Sadly for “the squad,” while they may have been the face of the 2018 revolution, they don’t have the power to achieve their revolutionary goals. 

In 1994, Newt GingrichNewton (Newt) Leroy GingrichMORE was the heart and soul of the Republican revolution. He was the one who inspired the base, he was the communications innovator, he was the face of the insurrection. But he also was the one calling the shots and he could put his legislative strategy where his revolutionary rhetoric was. Hence, the Contract with America.

Nancy Pelosi has no Contract with America.

She is notably short of any kind of legislative accomplishments, or of any kind of legislative agenda. Pelosi has been playing the long game in this session of the 116th Congress.

And as Pelosi has rightfully concluded, “the squad’s” political impulses are toxic to the long-term survival of the House Democratic majority. 

But that strategy is coming to an end, because if she wants to preserve her majority, she has to give her majority-makers some solid accomplishments that they can tout back home. 

Pelosi knows that AOC, as talented as she is, doesn’t play well in the 30 Democratically-held districts that Trump won in 2016.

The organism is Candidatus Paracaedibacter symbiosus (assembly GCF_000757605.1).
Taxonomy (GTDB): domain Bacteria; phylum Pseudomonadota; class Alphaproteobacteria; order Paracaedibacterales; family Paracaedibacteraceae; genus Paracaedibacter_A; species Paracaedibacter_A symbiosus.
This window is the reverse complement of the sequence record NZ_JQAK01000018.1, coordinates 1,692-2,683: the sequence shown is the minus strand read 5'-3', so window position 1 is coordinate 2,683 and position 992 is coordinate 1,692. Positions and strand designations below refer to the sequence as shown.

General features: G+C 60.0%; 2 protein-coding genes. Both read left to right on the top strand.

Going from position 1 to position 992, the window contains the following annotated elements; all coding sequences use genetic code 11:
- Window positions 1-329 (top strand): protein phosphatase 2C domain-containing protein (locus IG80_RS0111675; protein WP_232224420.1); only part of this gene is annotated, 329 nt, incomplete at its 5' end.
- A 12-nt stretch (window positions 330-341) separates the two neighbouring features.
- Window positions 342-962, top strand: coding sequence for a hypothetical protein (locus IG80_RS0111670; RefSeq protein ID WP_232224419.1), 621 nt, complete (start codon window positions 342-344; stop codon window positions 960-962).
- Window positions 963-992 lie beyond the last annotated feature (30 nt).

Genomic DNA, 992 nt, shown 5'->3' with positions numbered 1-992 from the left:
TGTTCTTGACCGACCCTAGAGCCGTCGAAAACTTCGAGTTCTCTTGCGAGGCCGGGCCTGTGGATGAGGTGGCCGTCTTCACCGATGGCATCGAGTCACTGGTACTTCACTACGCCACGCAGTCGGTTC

If Ocasio-Cortez, Tlaib, Omar and Pressley are the face of the Democratic Party in, let’s say the 14th District of Illinois, Republicans take that seat back, along with 29 others of a similar ilk.

So Pelosi, to be successful, has to make the Mod Squad irrelevant. She cannot allow them to dictate the terms of the debate. They are just four lonely votes, out in the wilderness, an annoyance, not an impediment to legislation.  

But they have a huge Twitter following, and the potential to make trouble with the progressive base that is not only woke but not particularly interested in giving moderates in the Democratic Party the time of day, let alone the ability to shape the legislative agenda. 

Nancy Pelosi is good at internal knife-fights. Ask House Majority Leader Steny HoyerSteny Hamilton HoyerThe Hill's Morning Report - Trump trial begins with clash over rules House revives agenda after impeachment storm House poised to hand impeachment articles to Senate MORE (D-Md.) if you don’t believe me. But this is not just a knife-fight. It is a generational battle between the old and the new.  

Donald Trump has temporarily unified House Democrats. But I don’t think that unity can or will last very long.

Feehery is a partner at EFB Advocacy and blogs at www.thefeeherytheory.com. He served as spokesman to former Speaker Dennis HastertJohn (Dennis) Dennis HastertFeehery: Republicans need to get on the same page on health care Feehery: Trump is holding all the cards this November Feehery: Losing faith in the people and the Constitution MORE (R-Ill.), as communications director to former Rep. Tom DeLay (R-Texas) when he was majority whip and as a speechwriter to former House Minority Leader Bob Michel (R-Ill.).